For Immediate Release
CU & CFA: Materials Made From BPA Should Not Be Used in Food and Beverage Containers
FDA's Assessment of BPA Is Inadequate Given Mounting Scientific Evidence;
YONKERS, N.Y. - Consumers
Union (CU) and Consumer Federation of America (CFA) today announced
that the Food and Drug Administration's (FDA) draft assessment of
bisphenol A (BPA) as safe for food contact applications does not
adequately account for the large body of mounting scientific evidence
to the contrary. In addition, CU and CFA believe that materials made
with BPA should not be used in any food or beverage containers and
should be replaced with safer alternatives. On September 16, Consumers
Union will testify on behalf of both organizations at a public hearing
on this issue before a key FDA panel.
FDA said in a report last month that BPA is safe at current levels
found in food products and containers. The FDA report contradicts a
report released in early September from the National Toxicology Program
(NTP), which is part of the National Institutes of Health, and which
held that there is some concern that low-doses of BPA may affect brain,
behavioral and prostate development.
safety of BPA, at current exposure levels in the U.S. population, has
not been demonstrated and the government is giving consumers
contradictory messages about the level of concern," said Dr. Urvashi
Rangan, Senior Scientist and Policy Analyst, Consumers Union, nonprofit
publisher of Consumer Reports. "BPA is metabolized quickly and
yet, constant, elevated levels are circulating in most Americans. This
indicates that consumers are constantly exposed to BPA."
scientists continue to assess the health risks of BPA to consumers, the
FDA is taking on a bigger risk by taking no action to protect the
health and safety of consumers. Consumers expect to buy products that
have a proven safety record, not a lack of proven harm," said Rachel
Weintraub, Director of Product Safety and Senior Counsel for Consumer
Federation of America. "Too many examples of potential risks today
become tomorrow's hazardous reality. FDA should not take that gamble in
the face of mounting evidence of harm."
chemical found in the linings of cans and in many plastic products,
including sports bottles, food-storage containers and baby bottles-has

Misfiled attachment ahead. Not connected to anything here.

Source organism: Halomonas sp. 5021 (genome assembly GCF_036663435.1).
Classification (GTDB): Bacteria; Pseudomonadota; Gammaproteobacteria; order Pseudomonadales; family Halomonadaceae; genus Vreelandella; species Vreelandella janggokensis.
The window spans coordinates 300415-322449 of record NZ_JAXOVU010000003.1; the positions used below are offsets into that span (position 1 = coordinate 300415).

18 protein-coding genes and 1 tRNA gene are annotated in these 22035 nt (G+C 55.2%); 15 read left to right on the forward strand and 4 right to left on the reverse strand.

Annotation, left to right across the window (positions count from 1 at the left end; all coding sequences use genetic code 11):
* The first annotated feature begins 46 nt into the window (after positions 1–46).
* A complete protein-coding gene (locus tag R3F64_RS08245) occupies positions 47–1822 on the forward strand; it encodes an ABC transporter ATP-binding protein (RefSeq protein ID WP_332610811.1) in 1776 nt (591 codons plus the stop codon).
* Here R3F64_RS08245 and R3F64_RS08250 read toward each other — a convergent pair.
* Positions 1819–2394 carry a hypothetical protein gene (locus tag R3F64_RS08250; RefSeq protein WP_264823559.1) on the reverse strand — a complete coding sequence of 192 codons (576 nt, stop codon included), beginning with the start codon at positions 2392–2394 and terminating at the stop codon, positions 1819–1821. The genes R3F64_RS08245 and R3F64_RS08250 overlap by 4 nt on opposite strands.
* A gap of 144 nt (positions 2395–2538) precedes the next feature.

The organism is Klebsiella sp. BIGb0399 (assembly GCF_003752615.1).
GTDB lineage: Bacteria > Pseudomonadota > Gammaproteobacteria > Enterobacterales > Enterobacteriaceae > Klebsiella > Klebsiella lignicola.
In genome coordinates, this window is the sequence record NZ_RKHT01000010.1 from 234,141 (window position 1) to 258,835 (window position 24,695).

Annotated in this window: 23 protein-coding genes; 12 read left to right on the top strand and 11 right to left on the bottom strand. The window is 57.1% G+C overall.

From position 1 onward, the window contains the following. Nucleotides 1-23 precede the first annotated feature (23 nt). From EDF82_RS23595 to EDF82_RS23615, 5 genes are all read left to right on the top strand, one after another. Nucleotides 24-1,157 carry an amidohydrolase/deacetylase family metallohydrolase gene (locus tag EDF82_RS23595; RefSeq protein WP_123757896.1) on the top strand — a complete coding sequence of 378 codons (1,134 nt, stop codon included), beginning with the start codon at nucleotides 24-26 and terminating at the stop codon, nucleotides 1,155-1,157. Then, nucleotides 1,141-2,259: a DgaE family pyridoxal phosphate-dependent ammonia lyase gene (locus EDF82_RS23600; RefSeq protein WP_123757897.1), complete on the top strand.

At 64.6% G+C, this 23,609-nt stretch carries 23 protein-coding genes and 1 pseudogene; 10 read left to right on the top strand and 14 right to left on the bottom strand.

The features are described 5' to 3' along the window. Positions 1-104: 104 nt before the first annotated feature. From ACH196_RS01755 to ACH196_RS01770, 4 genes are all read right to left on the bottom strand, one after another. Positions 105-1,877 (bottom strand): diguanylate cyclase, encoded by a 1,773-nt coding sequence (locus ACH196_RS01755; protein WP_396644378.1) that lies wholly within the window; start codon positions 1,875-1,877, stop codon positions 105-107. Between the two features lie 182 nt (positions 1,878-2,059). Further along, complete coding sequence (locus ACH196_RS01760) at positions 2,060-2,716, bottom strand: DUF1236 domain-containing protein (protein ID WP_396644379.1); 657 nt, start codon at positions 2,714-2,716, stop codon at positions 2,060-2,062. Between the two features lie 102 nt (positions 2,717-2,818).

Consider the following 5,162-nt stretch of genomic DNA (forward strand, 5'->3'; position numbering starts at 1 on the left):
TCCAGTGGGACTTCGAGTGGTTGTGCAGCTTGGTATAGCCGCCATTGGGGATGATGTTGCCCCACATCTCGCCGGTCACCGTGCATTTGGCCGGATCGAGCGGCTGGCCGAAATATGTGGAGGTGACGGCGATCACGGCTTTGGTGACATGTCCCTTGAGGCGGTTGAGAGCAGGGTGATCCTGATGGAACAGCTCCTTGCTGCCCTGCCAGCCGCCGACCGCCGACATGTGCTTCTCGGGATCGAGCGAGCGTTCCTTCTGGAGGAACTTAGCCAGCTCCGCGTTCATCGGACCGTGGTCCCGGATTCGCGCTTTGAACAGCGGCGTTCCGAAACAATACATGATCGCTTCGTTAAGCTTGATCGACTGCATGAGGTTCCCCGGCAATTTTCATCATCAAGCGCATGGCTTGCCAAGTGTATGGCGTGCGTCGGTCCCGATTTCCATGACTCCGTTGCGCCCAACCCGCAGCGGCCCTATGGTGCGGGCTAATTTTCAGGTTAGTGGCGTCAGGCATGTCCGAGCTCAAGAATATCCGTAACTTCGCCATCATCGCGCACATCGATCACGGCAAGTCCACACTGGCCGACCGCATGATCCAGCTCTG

potential links to a wide range of health effects. Cellular, animals
and some human studies have shown BPA effects on the brain, prostate,
normal hormonal systems, gene programming which can lead to several
problems with reproduction, behavior, insulin resistance and even
cancer. CU was one of the first organizations to test and report on
consumer products with BPA, and warned consumers about the potential
risks almost a decade ago. CU recently tested "BPA-free" claims on
bottles and has also published advice on how consumers can reduce their
exposure to BPA. For more information, please visit the food section of
Since CU's first study, more than a hundred studies have been published
showing a wide range of adverse effects in animals at low doses of BPA,
doses that approximate current levels circulating in the human
Union and Consumer Federation of America are concerned about this
extremely narrow safety margin, and believe that the FDA should use its
full authority to prevent consumers from ingesting constant elevated
levels of BPA by eliminating BPA from food and beverage contact
applications. In addition, FDA should:
- Account for the entire body of scientific literature, not only 2-3 studies;
- Revise its safety threshold calculation;
independent expert panels with representatives from consumer and
unbiased scientific groups to discuss how to include important,
modern-day toxicology tests and results into future risk assessments;
- Expand the toxicological endpoints required for safety testing.
Congress has also demonstrated concern about this chemical. Bills
have been introduced, both in the House of Representatives (by Rep.
Edward Markey) and in the Senate (by Senators Schumer and Feinstein) to
ban BPA in various products.
FDA depiction of BPA safety is like a picture taken at very low
resolution where the finer-and perhaps most important features-are
muted," said Rangan. "FDA has the opportunity, and the responsibility,
to consider hundreds of finer studies and to improve their ability to
analyze the problem. In the meantime, FDA should prevent consumers from
ingesting current questionable levels by eliminating the use of BPA
materials used for food and beverage containers."
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